Search Results

Advanced Search

16 to 30 of 332 results

Sort by:

Filter by:

Contributors

Article Types

Authors

Subjects

Nora Barnacle: Pictor Ignotus

Sean O’Faolain, 2 August 1984

... up my old friend Bob Smylie, the editor of the Irish Times, to tell him of the death of this great painter. Now, Bob is a very fat man with a very thin skin and to adapt the remark of the old priest in a sermon on the Holy Ghost, ‘the one thing, dear brethren, that the Holy Ghost can’t stand is fornication,’ the one thing Smylie can’t stand is fame ...

Let’s to billiards

Stephen Walsh: Constant Lambert, 22 January 2015

Constant Lambert: Beyond the Rio Grande 
by Stephen Lloyd.
Boydell, 584 pp., £45, March 2014, 978 1 84383 898 2
Show More
Show More
... most of the music – as a bon vivant, propping up, or being propped up by, the bar of the George in Great Portland Street (the Gluepot, as it was known), keeping its regulars up till dawn with his brilliant conversation. There was a lot more to him than one-liners and limericks; and if one thing emerges from the thickets of Stephen Lloyd’s ...

Robbing banks

George Melly, 25 June 1992

Magritte 
by David Sylvester.
Thames and Hudson, 352 pp., £45, May 1992, 0 500 09227 3
Show More
Magritte 
by Sarah Whitfield.
South Bank Centre, 322 pp., £18.95, May 1992, 1 85332 087 0
Show More
Show More
... they followed these and came to the bridge over the Sambre, the local river.     The painter’s mother had thrown herself into the water and, when they fished out her corpse, her face was covered by her nightgown. It was never known whether she used it to cover her eyes against the death she had chosen or whether the swirling water had veiled ...

Green Minna

Peter Campbell, 7 October 1982

The Autobiography of George Grosz: A Small Yes and a Big No 
translated by Arnold Pomerans.
Allison and Busby, 246 pp., £12.50, August 1982, 0 85031 455 0
Show More
Show More
... George Grosz made the drawings and paintings for which he will be remembered during the First World War and in the Twenties and Thirties. In his autobiography (first published in German in 1955), Old Grosz looks back at Young Grosz, and considers the change of direction which came in his work when he went to America ...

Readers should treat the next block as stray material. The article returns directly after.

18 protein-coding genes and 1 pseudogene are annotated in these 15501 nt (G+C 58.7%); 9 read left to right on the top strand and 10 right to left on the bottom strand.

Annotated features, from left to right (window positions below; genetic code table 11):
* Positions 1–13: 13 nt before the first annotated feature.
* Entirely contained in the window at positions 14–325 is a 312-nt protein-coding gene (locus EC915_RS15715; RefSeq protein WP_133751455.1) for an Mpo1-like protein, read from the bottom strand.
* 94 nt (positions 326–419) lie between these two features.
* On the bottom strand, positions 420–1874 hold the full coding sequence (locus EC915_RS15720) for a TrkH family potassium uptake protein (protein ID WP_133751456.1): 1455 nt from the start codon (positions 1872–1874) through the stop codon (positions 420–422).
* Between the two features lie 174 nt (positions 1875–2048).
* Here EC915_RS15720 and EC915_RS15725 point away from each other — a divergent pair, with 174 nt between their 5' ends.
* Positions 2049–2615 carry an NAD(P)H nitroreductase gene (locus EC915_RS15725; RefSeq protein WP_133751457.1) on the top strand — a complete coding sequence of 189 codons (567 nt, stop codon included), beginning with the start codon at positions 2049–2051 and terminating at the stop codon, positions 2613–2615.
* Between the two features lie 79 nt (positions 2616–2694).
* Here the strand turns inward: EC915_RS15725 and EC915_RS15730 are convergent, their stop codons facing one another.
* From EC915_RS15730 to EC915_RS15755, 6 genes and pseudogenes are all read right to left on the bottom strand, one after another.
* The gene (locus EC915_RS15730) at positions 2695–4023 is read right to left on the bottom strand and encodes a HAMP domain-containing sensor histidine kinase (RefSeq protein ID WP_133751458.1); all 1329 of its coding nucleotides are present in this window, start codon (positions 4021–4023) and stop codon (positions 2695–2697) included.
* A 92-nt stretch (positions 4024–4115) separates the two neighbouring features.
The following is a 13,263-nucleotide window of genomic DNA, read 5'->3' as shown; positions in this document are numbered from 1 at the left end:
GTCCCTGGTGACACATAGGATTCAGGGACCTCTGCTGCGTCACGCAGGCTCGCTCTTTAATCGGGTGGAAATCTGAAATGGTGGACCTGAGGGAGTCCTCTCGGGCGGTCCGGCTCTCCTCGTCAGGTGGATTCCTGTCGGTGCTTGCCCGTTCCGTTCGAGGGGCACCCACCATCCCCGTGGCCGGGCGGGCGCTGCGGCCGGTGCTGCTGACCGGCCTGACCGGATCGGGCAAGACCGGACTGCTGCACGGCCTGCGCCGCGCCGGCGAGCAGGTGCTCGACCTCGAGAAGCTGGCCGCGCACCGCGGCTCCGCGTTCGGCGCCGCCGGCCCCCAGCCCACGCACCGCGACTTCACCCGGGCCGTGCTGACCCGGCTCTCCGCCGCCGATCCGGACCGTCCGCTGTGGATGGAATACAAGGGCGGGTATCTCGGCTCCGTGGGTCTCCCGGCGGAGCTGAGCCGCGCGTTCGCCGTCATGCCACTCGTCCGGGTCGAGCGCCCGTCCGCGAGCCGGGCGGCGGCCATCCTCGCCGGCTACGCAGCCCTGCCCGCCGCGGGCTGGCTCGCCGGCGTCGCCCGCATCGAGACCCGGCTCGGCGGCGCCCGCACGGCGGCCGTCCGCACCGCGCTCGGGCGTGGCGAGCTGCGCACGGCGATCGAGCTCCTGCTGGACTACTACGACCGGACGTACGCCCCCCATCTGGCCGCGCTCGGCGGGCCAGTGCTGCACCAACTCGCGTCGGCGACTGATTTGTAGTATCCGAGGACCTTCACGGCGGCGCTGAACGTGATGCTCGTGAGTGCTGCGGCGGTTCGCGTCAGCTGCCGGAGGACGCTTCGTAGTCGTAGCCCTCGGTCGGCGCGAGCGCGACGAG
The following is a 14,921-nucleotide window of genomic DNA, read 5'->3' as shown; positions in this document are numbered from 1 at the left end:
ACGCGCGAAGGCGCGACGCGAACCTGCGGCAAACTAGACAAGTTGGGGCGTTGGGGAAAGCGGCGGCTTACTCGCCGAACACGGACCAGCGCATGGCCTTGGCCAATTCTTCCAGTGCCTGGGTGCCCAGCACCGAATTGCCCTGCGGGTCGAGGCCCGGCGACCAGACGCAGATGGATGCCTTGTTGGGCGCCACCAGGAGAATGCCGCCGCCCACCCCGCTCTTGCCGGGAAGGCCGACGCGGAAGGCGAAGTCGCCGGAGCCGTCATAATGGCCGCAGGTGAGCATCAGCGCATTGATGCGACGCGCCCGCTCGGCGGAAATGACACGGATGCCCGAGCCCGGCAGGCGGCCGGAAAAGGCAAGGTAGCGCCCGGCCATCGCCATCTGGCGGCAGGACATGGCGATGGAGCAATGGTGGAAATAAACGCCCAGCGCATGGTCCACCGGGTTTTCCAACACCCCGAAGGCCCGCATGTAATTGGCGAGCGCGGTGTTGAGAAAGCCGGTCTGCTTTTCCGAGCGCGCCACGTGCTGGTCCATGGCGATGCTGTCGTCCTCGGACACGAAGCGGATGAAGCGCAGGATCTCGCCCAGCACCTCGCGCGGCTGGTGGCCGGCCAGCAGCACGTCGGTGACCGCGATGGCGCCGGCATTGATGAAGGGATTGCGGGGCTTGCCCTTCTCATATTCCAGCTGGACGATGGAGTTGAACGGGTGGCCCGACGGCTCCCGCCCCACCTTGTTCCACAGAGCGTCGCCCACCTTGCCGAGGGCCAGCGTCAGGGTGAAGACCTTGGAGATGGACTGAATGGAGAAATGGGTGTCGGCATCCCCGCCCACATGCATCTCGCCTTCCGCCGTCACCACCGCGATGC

Death in Florence

Charles Nicholl, 23 February 2012

... of the Artists (1550) Vasari describes in some detail Andrea’s cold-blooded killing of another painter, Domenico Veneziano, apparently motivated by envy of Domenico’s skills as a fresco artist. Matters came to a head, Vasari tells us, when both artists were lodged at the hospital of Santa Maria Nuova, painting a fresco cycle, Scenes from the Life of the ...

Selfie with ‘Sunflowers’

Julian Barnes, 30 July 2015

Ever Yours: The Essential Letters 
by Vincent van Gogh, edited by Leo Jansen, Hans Luijten and Nienke Bakker.
Yale, 777 pp., £30, December 2014, 978 0 300 20947 1
Show More
Van Gogh: A Power Seething 
by Julian Bell.
Amazon, 171 pp., £6.99, January 2015, 978 1 4778 0129 1
Show More
Show More
... all-or-nothing streak in human beings, once aroused, never entirely goes away. So the striving painter who, in the most successful of his schemes, took himself off to Arles, first working alone, then alongside Gauguin, then alone again, then in the mental hospital in Saint-Rémy, was continuous with that violently principled younger man: he had grown up to ...

A Likely Story

Frank Kermode, 25 January 1996

Howard Hodgkin: Paintings 
by Michael Auping, John Elderfield and Susan Sontag, edited by Marla Price.
Thames and Hudson, 216 pp., £28, October 1995, 0 500 09256 7
Show More
Howard Hodgkin 
by Andrew Graham-Dixon.
Thames and Hudson, 192 pp., £24.95, October 1994, 0 500 27769 9
Show More
Show More
... Zeuxis, as Pliny admiringly observed, were so real that birds came and pecked at them. Vasari, a painter himself, believed that in his day art had rediscovered those lost antique skills, built on them, and was now close to perfection. To make representations look deceptively real, and to remain untroubled by considerations of what ‘real’ could possibly ...

Not His Type

Frank Kermode, 5 September 1996

About Modern Art: Critical Essays 1948-96 
by David Sylvester.
Chatto, 448 pp., £25, June 1996, 0 7011 6268 6
Show More
Show More
... Dubuffet and Newman. He tentatively withdraws his estimate of Bomberg as ‘the finest English painter of the century’, and repents some early limiting judgments on Picasso; ‘the young critic cuts his teeth on Picasso. He proves his manhood by putting down Picasso, which is quite easy because he is so flawed an artist, is such a colossal figure that he ...